Jacinta Carroll 200 Foot Jump

Jacinta Carroll Speaks Out on Nautique Sponsorship Controversy

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Jacinta Carroll speaks out on Nautique sponsorship controversy

Jacinta Carroll 200 Foot Jump

Carroll became the first woman to jump 200 feet at the 2021 MasterCraft Pro. (Image: @jacintacarroll)

By Jack Burden


Last year, Jacinta Carroll etched her name in history by achieving a remarkable milestone – becoming the first woman to jump 200 feet. However, this triumph comes with a bittersweet tale of dreams realized and unexpected setbacks, including being dropped by her major sponsor, Nautique Boats.

The journey to the 200-foot mark wasn’t just a physical feat for Jacinta; it was a deeply personal goal that had its roots in a poignant moment with her coach and mentor Ray Stokes, who was in the advanced stages of a terminal illness. Ray’s words, urging her not to change who she was and to break the barrier of a 200-foot jump, became the driving force behind Jacinta’s aspirations. A hand-drawn poster in her childhood bedroom, asking if she would be the first female to jump 200 feet, served as a constant reminder of this goal.

However, the path to this historic achievement was laden with challenges. Breaking a record demands the convergence of multiple critical factors— the boat, the driver, the site, the conditions, and the athlete’s performance. It’s a delicate dance of precision where all five variables must align perfectly to achieve the extraordinary.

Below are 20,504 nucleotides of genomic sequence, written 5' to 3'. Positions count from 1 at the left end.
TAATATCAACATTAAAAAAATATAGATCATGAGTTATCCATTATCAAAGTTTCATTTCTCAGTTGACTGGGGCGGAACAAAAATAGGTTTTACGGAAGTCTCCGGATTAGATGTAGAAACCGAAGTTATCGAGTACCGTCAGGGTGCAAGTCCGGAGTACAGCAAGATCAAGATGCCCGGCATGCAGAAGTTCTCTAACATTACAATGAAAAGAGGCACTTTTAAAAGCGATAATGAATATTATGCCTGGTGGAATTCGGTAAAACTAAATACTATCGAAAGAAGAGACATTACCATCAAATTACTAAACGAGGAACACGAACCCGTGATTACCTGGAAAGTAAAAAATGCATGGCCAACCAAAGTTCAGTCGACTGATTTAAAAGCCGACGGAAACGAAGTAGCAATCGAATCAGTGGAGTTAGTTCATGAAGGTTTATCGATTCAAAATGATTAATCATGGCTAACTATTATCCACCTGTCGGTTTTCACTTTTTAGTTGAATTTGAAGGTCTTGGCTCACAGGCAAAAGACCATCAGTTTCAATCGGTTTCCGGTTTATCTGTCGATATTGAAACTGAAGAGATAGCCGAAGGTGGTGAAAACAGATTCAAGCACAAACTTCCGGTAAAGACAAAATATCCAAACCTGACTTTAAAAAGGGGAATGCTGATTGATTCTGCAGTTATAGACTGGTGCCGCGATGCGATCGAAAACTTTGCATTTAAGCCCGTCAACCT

Record-breaking opportunities proved elusive for Jacinta, potentially hindered by the prioritization of the men’s event in terms of the best drivers and conditions. The struggle intensified as she balanced her full-time job with her passion for water skiing, making it difficult to align all the necessary factors for a perfect jump.

Amid the Covid pandemic, international travel posed significant hurdles for the Australian athlete. During her limited stay in the U.S. for the 2021 World Championships, Carroll participated in six tournaments, including two within a single weekend, in her relentless pursuit of breaking the record.

The breakthrough moment unfolded at the Mastercraft Pro, her final tournament of the trip. Despite falling just short of the world record in the finals of the pro event, Carroll approached the officials, presenting her case for a bonus round. Jacinta’s plea was heard, and she seized the moment, achieving a jump of 202 feet – a distance mirroring the first male to accomplish this feat in 1983.

However, the triumph turned into bitterness when Jacinta disclosed that Nautique, her primary sponsor, opted not to renew her contract. This news was delivered to her while she was undergoing a two-week quarantine in isolation upon her return to Australia.

In an emotional recounting of the experience, Jacinta conveyed her disappointment at the absence of congratulations for her historic achievement. Instead, her major sponsor inquired if she regretted her decision to break the record behind a MasterCraft. Feeling disrespected, she questioned whether the situation would be the same if she were a male world record holder, pondering, “Is this just an easy way to get me off the books?”

“I tried and tried, and I just couldn’t get the five stars to align,” lamented Jacinta. “And at the end of the day, in 50 years, I’m not going to look back, I’m not going to regret [breaking the record]. Hell, I don’t even regret it now!”

As Jacinta contemplates her future in the sport, uncertain about competing on the worldwide stage again, her story sheds light on the challenges female athletes face. Not just in their pursuit of excellence but also in navigating the complexities of sponsorship and recognition within the industry.

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